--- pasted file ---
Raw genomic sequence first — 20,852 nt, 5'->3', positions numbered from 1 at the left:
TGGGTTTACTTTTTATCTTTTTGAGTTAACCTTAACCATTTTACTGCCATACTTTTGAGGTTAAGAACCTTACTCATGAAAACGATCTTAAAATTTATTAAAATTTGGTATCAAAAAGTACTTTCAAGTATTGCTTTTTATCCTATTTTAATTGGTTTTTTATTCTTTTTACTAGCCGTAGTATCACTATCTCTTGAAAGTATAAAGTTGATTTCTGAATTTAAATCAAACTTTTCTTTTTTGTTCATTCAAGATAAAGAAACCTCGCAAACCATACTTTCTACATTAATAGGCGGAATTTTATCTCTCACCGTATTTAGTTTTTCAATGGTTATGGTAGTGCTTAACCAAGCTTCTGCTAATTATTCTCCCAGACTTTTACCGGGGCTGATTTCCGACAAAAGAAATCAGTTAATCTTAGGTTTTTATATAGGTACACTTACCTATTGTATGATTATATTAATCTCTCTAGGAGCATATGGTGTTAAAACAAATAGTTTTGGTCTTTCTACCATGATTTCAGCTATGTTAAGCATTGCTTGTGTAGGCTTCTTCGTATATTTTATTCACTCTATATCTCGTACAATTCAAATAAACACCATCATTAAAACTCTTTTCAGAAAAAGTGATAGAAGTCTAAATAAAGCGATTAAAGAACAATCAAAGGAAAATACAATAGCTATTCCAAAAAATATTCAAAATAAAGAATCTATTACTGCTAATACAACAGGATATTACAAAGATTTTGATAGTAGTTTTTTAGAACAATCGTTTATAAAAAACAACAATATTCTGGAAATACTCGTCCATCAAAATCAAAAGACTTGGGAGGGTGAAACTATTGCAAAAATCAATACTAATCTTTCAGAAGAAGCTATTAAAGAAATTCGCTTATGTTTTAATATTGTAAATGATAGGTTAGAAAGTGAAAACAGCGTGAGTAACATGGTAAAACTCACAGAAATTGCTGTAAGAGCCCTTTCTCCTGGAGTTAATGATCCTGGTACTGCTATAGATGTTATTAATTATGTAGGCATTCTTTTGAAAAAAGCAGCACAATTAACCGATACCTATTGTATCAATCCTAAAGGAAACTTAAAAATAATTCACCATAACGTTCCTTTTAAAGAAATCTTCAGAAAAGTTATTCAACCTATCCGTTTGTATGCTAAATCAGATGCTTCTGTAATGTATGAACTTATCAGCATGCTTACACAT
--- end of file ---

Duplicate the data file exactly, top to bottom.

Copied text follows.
Raw genomic sequence first — 20,852 nt, 5'->3', positions numbered from 1 at the left:
TGGGTTTACTTTTTATCTTTTTGAGTTAACCTTAACCATTTTACTGCCATACTTTTGAGGTTAAGAACCTTACTCATGAAAACGATCTTAAAATTTATTAAAATTTGGTATCAAAAAGTACTTTCAAGTATTGCTTTTTATCCTATTTTAATTGGTTTTTTATTCTTTTTACTAGCCGTAGTATCACTATCTCTTGAAAGTATAAAGTTGATTTCTGAATTTAAATCAAACTTTTCTTTTTTGTTCATTCAAGATAAAGAAACCTCGCAAACCATACTTTCTACATTAATAGGCGGAATTTTATCTCTCACCGTATTTAGTTTTTCAATGGTTATGGTAGTGCTTAACCAAGCTTCTGCTAATTATTCTCCCAGACTTTTACCGGGGCTGATTTCCGACAAAAGAAATCAGTTAATCTTAGGTTTTTATATAGGTACACTTACCTATTGTATGATTATATTAATCTCTCTAGGAGCATATGGTGTTAAAACAAATAGTTTTGGTCTTTCTACCATGATTTCAGCTATGTTAAGCATTGCTTGTGTAGGCTTCTTCGTATATTTTATTCACTCTATATCTCGTACAATTCAAATAAACACCATCATTAAAACTCTTTTCAGAAAAAGTGATAGAAGTCTAAATAAAGCGATTAAAGAACAATCAAAGGAAAATACAATAGCTATTCCAAAAAATATTCAAAATAAAGAATCTATTACTGCTAATACAACAGGATATTACAAAGATTTTGATAGTAGTTTTTTAGAACAATCGTTTATAAAAAACAACAATATTCTGGAAATACTCGTCCATCAAAATCAAAAGACTTGGGAGGGTGAAACTATTGCAAAAATCAATACTAATCTTTCAGAAGAAGCTATTAAAGAAATTCGCTTATGTTTTAATATTGTAAATGATAGGTTAGAAAGTGAAAACAGCGTGAGTAACATGGTAAAACTCACAGAAATTGCTGTAAGAGCCCTTTCTCCTGGAGTTAATGATCCTGGTACTGCTATAGATGTTATTAATTATGTAGGCATTCTTTTGAAAAAAGCAGCACAATTAACCGATACCTATTGTATCAATCCTAAAGGAAACTTAAAAATAATTCACCATAACGTTCCTTTTAAAGAAATCTTCAGAAAAGTTATTCAACCTATCCGTTTGTATGCTAAATCAGATGCTTCTGTAATGTATGAACTTATCAGCATGCTTACACAT